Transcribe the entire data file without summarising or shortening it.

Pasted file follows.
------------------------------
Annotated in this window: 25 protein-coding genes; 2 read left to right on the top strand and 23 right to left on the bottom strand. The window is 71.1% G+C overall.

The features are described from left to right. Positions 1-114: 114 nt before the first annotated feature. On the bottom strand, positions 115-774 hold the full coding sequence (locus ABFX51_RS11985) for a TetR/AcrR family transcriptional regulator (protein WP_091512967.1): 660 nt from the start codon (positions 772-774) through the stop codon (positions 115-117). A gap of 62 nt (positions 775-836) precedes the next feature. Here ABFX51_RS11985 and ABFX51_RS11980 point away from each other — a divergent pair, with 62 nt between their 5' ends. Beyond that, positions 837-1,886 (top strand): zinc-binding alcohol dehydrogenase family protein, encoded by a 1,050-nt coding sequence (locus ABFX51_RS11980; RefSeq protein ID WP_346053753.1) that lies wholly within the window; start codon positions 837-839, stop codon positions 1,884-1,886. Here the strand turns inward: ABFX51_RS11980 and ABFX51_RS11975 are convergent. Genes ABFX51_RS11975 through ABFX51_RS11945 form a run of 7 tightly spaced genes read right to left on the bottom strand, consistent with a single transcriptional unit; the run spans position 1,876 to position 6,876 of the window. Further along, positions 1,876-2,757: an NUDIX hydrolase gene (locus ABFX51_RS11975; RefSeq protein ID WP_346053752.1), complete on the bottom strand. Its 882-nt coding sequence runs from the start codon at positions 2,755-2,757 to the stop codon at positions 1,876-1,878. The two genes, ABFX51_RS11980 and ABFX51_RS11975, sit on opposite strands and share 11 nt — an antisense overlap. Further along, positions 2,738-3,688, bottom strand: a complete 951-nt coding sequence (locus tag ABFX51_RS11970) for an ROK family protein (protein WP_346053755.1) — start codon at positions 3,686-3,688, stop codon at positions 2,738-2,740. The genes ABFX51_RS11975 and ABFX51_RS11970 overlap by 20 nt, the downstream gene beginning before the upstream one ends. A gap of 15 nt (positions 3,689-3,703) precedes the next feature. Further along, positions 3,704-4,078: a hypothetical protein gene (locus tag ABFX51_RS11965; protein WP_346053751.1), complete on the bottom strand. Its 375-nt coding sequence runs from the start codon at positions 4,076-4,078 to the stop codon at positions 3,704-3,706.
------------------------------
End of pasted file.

Annotated in this window: 25 protein-coding genes; 2 read left to right on the top strand and 23 right to left on the bottom strand. The window is 71.1% G+C overall.

The features are described from left to right. Positions 1-114: 114 nt before the first annotated feature. On the bottom strand, positions 115-774 hold the full coding sequence (locus ABFX51_RS11985) for a TetR/AcrR family transcriptional regulator (protein WP_091512967.1): 660 nt from the start codon (positions 772-774) through the stop codon (positions 115-117). A gap of 62 nt (positions 775-836) precedes the next feature. Here ABFX51_RS11985 and ABFX51_RS11980 point away from each other — a divergent pair, with 62 nt between their 5' ends. Beyond that, positions 837-1,886 (top strand): zinc-binding alcohol dehydrogenase family protein, encoded by a 1,050-nt coding sequence (locus ABFX51_RS11980; RefSeq protein ID WP_346053753.1) that lies wholly within the window; start codon positions 837-839, stop codon positions 1,884-1,886. Here the strand turns inward: ABFX51_RS11980 and ABFX51_RS11975 are convergent. Genes ABFX51_RS11975 through ABFX51_RS11945 form a run of 7 tightly spaced genes read right to left on the bottom strand, consistent with a single transcriptional unit; the run spans position 1,876 to position 6,876 of the window. Further along, positions 1,876-2,757: an NUDIX hydrolase gene (locus ABFX51_RS11975; RefSeq protein ID WP_346053752.1), complete on the bottom strand. Its 882-nt coding sequence runs from the start codon at positions 2,755-2,757 to the stop codon at positions 1,876-1,878. The two genes, ABFX51_RS11980 and ABFX51_RS11975, sit on opposite strands and share 11 nt — an antisense overlap. Further along, positions 2,738-3,688, bottom strand: a complete 951-nt coding sequence (locus tag ABFX51_RS11970) for an ROK family protein (protein WP_346053755.1) — start codon at positions 3,686-3,688, stop codon at positions 2,738-2,740. The genes ABFX51_RS11975 and ABFX51_RS11970 overlap by 20 nt, the downstream gene beginning before the upstream one ends. A gap of 15 nt (positions 3,689-3,703) precedes the next feature. Further along, positions 3,704-4,078: a hypothetical protein gene (locus tag ABFX51_RS11965; protein WP_346053751.1), complete on the bottom strand. Its 375-nt coding sequence runs from the start codon at positions 4,076-4,078 to the stop codon at positions 3,704-3,706.